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Latin America History and Coffee Origins

Latin America map and countries

Latin America consists of nineteen sovereign states and several territories and dependencies which cover an area that stretches from the northern border of Mexico to the southern tip of South America, including the Caribbean.

Latin America Coffee

Latin America describes the region that lies below the United States of America all through the continent of South America. Ancient civilizations once thrived in these regions, which were later invaded. Several European countries that still influence the culture there. But one of the things Latin America is famous for is the production of the finest coffee in the world. In this article we trace the roots of the most favorable morning drink by billions. To show the world and share what people really have to go through to get you that cup of coffee.

machu picchu cocotu latin america coffee
machu picchu cocotu latin america coffee

History and Origins of Coffee in Latin America

Although coffee didn’t originally originate in Latin America. The lovely and aromatic plant spread all the way from Africa and Arabia. Thus it became one of the most famous plants cultivated in the Latin American region.

The geography of Latin America is very suitable for the growth and cultivation of this plant. Latin America is home to countries that produce the largest production of coffee in the world. Today more than 25 million producers rely on coffee production for their daily life expenses. In Brazil more than 5 million people are employed in coffee related industries. The cultivation process is not subject to automation and requires continuous attention. Coffee is a brewed drink that is made from roasted coffee beans. Coffee is acidic and has a stimulating effect on humans because it contains caffeine.

Merchants who brought it from Arabia introduced the drink to the European world in the 17th century. It was first highly opposed by the Catholic Church. Later on, it gained popularity and the European invaders took the plant to their colonies in Central and Latin America. Where the plantation process proved to be successful.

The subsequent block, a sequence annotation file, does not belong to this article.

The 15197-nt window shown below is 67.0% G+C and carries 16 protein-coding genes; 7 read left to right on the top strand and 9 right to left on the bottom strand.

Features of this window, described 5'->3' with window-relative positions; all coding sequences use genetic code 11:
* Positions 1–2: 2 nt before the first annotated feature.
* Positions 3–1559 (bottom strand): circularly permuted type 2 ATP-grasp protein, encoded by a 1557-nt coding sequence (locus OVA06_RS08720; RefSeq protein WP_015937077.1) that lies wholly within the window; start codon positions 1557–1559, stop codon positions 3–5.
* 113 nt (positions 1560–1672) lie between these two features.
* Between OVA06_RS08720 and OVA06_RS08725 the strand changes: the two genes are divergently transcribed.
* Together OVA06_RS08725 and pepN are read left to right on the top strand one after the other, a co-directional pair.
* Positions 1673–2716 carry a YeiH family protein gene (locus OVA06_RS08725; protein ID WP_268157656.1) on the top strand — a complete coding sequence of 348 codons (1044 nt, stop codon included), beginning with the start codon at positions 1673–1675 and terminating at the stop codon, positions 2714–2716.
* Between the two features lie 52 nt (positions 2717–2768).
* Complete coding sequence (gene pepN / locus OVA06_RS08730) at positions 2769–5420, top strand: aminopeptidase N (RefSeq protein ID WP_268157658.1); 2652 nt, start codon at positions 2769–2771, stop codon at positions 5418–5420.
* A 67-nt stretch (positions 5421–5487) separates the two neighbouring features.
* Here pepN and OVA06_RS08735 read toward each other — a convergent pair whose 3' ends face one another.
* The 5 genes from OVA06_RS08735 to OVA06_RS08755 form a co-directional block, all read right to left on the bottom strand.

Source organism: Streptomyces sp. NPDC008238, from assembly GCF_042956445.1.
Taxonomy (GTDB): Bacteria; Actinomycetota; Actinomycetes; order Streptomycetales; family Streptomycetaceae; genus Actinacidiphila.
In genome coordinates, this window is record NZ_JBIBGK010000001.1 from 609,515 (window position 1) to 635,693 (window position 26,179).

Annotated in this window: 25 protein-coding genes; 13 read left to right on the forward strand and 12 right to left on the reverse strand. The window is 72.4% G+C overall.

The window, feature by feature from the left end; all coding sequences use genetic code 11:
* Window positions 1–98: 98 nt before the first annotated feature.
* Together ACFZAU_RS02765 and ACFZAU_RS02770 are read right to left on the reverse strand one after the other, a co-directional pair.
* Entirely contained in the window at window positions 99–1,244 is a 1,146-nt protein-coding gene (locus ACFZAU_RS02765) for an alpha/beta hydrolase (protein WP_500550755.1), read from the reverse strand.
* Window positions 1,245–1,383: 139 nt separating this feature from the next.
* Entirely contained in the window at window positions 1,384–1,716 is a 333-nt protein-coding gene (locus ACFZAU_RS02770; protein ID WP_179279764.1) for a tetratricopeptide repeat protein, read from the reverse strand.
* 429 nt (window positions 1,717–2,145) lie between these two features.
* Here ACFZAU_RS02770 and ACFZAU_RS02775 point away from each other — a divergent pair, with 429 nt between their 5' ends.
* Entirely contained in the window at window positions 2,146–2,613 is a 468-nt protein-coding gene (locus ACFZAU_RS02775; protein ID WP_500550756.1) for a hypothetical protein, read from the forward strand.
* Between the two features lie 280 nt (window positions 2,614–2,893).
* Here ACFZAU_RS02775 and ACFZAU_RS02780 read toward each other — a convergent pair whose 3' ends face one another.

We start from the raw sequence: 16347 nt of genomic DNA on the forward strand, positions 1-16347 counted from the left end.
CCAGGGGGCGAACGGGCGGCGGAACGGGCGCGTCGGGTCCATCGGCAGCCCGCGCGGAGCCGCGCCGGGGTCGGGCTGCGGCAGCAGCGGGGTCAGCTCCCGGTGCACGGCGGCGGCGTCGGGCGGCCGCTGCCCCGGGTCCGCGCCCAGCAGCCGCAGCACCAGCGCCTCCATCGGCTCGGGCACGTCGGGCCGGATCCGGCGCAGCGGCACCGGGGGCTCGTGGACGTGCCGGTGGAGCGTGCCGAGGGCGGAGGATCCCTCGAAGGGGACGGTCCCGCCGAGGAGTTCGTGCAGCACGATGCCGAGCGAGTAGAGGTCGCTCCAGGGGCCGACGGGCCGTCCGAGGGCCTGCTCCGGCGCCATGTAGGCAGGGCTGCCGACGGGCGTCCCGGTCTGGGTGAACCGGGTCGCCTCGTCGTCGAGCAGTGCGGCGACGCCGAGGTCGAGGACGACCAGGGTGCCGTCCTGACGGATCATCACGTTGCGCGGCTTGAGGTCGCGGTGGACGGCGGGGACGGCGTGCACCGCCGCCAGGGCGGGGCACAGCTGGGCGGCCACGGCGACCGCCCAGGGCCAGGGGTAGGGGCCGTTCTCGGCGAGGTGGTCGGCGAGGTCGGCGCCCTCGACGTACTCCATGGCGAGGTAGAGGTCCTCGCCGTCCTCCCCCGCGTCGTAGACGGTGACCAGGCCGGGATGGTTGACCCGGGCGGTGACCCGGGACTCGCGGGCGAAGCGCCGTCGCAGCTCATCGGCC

Which countries in Latin America produce the largest amount of coffee?

Brazil is the largest coffee producing country in the world with more than one third of the world’s coffee production. This country has been producing Arabica coffee, one of the most popular coffee varieties. Since the 18th century, and currently, producers have been producing 20 million bags of coffee every year. Colombia is the second coffee producing country in Latin America and the third worldwide.

Panama coffee farm house in Chiriqui
Panama coffee farm house in Chiriqui

The country’s high-quality Colombian coffee, known worldwide, is a preference in the most acclaimed coffee-producing franchises for its mild, well-balanced taste. Venezuela is another leading coffee producing country that contributes in the world production of coffee followed by Peru. All these countries offer unlimited work opportunities for people who take part in this industry, from taking care of the coffee beans to preparing the coffee beans and packaging them to exporting them to several countries and coffee manufacturers across the world.

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What does it really take to have that cup of coffee in the morning?

You’ll be surprised by the amount of effort it takes to make a cup of coffee every time you have one. Coffee cultivation requires a lot of hard labor work. It is still a man based farming technique that requires the full attention of growers. From paying attention to the beans to picking them up and processing them, a lot of people have to spend time and effort to ensure that you only get the best type of coffee. But unfortunately, coffee processing goes through a lot of stages that only a very small amount of the money you pay to producers and farmers will actually get to them.

Does fair trade coffee eliminate poverty?

Fair Trade aims to grant low-income producers the extra income they need to live a life away from misery and poverty. But despite the efforts that Fair Trade terms try to offer in coffee growing communities, the problem of poverty keeps on affecting many people. The issue is not just about pricing mechanisms. Most of the coffee production comes from small farms between 1 and 10 hectares. Most of these farmers rely on coffee production as their primary source of income, so global coffee price fluctuations greatly affect them. Just the minor amount of change in the coffee prices during the harvest season will affect their ability to provide for their families for a whole year.

harvesting coffee at La Convencion Peru
Harvesting coffee at La Convencion

Fair Trade ensures that these small-scale coffee producers receive higher prices. That will compensate them for the benefits big companies get by offering more desirable lower prices for mass production.  Fair Trade also aims at eliminating middle men between producers and buyers. As a result they gain the greatest amount of benefit.  It also offers great financial and investment opportunities to small scale producers who will be able to reinvest in their coffee production business and will be able to plan in advance.

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